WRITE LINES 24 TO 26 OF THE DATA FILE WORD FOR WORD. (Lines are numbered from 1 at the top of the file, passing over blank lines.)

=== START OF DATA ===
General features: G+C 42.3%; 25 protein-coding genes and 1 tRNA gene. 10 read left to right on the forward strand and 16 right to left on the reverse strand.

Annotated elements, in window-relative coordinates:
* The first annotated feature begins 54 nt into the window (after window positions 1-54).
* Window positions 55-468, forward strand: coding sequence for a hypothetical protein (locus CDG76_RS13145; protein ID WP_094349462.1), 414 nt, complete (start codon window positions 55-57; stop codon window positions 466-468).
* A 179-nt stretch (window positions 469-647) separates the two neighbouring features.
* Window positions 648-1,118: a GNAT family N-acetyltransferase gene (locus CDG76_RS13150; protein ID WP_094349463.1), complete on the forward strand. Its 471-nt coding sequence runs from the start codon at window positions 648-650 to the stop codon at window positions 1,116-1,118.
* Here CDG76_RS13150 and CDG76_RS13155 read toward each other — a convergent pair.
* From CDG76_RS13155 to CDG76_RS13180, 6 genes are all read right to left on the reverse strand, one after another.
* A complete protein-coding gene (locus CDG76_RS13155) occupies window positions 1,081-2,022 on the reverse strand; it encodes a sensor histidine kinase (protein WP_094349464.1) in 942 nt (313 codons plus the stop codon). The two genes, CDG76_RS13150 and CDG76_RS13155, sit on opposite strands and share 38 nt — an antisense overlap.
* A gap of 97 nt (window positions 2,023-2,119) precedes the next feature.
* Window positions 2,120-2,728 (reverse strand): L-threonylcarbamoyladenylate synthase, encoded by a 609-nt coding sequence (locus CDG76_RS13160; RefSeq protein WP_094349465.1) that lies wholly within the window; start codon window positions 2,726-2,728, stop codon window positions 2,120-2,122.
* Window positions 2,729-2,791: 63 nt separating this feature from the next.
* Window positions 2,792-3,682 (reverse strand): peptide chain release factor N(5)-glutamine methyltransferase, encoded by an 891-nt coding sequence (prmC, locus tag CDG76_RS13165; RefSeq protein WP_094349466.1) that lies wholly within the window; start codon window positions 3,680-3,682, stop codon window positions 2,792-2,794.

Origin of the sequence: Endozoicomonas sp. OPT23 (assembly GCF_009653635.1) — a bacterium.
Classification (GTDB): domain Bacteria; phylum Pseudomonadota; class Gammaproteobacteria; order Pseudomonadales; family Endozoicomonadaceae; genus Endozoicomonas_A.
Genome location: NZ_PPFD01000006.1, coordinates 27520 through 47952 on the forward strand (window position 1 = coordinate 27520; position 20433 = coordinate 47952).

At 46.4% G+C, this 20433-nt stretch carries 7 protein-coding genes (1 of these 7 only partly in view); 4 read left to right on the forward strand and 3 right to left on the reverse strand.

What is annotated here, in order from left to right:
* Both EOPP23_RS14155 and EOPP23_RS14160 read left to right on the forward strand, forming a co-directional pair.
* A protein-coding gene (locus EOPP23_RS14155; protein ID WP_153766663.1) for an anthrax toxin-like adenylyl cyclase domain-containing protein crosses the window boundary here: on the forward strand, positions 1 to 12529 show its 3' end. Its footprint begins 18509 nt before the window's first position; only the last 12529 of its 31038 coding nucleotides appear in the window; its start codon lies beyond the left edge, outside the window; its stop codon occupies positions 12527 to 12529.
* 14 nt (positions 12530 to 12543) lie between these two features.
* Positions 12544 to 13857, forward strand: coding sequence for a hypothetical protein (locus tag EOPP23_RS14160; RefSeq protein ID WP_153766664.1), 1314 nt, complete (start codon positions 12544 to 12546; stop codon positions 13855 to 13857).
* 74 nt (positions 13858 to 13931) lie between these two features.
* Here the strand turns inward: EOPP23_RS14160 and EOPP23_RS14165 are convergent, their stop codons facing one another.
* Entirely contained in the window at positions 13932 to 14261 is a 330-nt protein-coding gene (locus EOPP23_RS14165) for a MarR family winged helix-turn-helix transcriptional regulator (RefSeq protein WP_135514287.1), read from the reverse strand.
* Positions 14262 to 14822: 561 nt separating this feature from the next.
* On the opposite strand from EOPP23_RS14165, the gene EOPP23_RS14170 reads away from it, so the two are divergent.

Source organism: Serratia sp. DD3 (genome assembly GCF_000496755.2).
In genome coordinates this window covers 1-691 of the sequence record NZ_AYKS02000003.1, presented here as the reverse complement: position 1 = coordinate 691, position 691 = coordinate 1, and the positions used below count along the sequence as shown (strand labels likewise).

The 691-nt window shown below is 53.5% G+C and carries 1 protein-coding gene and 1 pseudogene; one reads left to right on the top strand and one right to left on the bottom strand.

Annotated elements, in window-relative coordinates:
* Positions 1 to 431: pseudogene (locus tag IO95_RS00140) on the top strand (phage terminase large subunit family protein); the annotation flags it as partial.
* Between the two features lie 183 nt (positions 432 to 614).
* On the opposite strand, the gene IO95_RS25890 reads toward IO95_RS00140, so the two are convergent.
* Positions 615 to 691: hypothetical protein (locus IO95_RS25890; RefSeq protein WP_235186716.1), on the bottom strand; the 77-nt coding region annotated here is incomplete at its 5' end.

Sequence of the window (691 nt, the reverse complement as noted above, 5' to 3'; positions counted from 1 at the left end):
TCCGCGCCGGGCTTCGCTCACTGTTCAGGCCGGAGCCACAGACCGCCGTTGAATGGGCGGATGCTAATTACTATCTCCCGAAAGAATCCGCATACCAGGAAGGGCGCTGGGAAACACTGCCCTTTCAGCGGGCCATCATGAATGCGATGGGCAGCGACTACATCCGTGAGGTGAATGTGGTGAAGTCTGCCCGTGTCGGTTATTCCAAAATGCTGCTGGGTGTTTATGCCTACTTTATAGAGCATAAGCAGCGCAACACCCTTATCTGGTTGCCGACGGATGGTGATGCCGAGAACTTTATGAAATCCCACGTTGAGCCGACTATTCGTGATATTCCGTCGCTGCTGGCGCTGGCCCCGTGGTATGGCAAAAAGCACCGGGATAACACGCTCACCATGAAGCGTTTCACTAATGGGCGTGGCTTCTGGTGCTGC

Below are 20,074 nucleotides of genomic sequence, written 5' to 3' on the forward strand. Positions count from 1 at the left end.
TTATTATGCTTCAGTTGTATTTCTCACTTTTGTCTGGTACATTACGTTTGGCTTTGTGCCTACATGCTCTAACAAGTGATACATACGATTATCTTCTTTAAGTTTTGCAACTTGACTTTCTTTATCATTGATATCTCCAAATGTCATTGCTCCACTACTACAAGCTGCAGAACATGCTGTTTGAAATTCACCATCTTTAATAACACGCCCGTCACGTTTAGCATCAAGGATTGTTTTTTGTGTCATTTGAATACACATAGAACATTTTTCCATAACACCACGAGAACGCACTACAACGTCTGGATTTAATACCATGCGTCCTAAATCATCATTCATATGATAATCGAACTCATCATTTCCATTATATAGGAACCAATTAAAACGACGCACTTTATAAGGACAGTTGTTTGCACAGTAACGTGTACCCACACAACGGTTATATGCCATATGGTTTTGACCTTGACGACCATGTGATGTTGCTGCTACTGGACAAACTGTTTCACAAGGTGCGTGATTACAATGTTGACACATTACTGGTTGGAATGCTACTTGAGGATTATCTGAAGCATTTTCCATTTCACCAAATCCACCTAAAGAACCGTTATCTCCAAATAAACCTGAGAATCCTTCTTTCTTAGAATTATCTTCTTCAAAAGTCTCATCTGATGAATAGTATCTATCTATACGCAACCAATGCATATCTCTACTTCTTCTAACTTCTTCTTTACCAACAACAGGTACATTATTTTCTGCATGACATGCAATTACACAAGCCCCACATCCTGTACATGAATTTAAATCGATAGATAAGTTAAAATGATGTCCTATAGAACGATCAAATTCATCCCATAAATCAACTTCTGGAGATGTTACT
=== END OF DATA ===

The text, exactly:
* Here the strand turns inward: EOPP23_RS14160 and EOPP23_RS14165 are convergent, their stop codons facing one another.
* Entirely contained in the window at positions 13932 to 14261 is a 330-nt protein-coding gene (locus EOPP23_RS14165) for a MarR family winged helix-turn-helix transcriptional regulator (RefSeq protein WP_135514287.1), read from the reverse strand.
* Positions 14262 to 14822: 561 nt separating this feature from the next.